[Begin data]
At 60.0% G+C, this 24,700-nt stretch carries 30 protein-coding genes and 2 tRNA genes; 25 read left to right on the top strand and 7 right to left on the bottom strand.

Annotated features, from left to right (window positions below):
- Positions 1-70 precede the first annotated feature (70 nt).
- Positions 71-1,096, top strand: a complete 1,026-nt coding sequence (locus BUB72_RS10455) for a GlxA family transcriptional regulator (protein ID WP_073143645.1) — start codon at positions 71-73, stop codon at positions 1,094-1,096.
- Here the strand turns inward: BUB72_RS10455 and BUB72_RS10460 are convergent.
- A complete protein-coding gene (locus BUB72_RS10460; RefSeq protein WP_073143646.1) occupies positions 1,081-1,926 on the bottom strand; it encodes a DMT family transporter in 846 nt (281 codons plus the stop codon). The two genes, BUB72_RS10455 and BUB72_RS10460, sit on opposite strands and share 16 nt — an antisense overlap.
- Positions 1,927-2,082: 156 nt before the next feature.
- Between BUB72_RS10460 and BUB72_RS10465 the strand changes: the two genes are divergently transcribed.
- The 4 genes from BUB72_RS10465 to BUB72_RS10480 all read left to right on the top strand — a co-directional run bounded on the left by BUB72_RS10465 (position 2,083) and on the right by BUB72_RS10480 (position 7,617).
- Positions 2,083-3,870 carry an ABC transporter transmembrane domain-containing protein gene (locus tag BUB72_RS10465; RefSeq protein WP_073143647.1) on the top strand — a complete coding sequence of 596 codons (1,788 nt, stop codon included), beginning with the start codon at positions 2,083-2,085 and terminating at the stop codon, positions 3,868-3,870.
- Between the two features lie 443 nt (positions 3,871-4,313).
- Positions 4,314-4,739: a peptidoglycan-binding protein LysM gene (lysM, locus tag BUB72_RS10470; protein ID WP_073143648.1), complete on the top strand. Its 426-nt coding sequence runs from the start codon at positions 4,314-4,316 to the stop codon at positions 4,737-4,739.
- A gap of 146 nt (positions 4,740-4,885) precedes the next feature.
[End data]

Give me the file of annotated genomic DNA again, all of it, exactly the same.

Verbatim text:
At 60.0% G+C, this 24,700-nt stretch carries 30 protein-coding genes and 2 tRNA genes; 25 read left to right on the top strand and 7 right to left on the bottom strand.

Annotated features, from left to right (window positions below):
- Positions 1-70 precede the first annotated feature (70 nt).
- Positions 71-1,096, top strand: a complete 1,026-nt coding sequence (locus BUB72_RS10455) for a GlxA family transcriptional regulator (protein ID WP_073143645.1) — start codon at positions 71-73, stop codon at positions 1,094-1,096.
- Here the strand turns inward: BUB72_RS10455 and BUB72_RS10460 are convergent.
- A complete protein-coding gene (locus BUB72_RS10460; RefSeq protein WP_073143646.1) occupies positions 1,081-1,926 on the bottom strand; it encodes a DMT family transporter in 846 nt (281 codons plus the stop codon). The two genes, BUB72_RS10455 and BUB72_RS10460, sit on opposite strands and share 16 nt — an antisense overlap.
- Positions 1,927-2,082: 156 nt before the next feature.
- Between BUB72_RS10460 and BUB72_RS10465 the strand changes: the two genes are divergently transcribed.
- The 4 genes from BUB72_RS10465 to BUB72_RS10480 all read left to right on the top strand — a co-directional run bounded on the left by BUB72_RS10465 (position 2,083) and on the right by BUB72_RS10480 (position 7,617).
- Positions 2,083-3,870 carry an ABC transporter transmembrane domain-containing protein gene (locus tag BUB72_RS10465; RefSeq protein WP_073143647.1) on the top strand — a complete coding sequence of 596 codons (1,788 nt, stop codon included), beginning with the start codon at positions 2,083-2,085 and terminating at the stop codon, positions 3,868-3,870.
- Between the two features lie 443 nt (positions 3,871-4,313).
- Positions 4,314-4,739: a peptidoglycan-binding protein LysM gene (lysM, locus tag BUB72_RS10470; protein ID WP_073143648.1), complete on the top strand. Its 426-nt coding sequence runs from the start codon at positions 4,314-4,316 to the stop codon at positions 4,737-4,739.
- A gap of 146 nt (positions 4,740-4,885) precedes the next feature.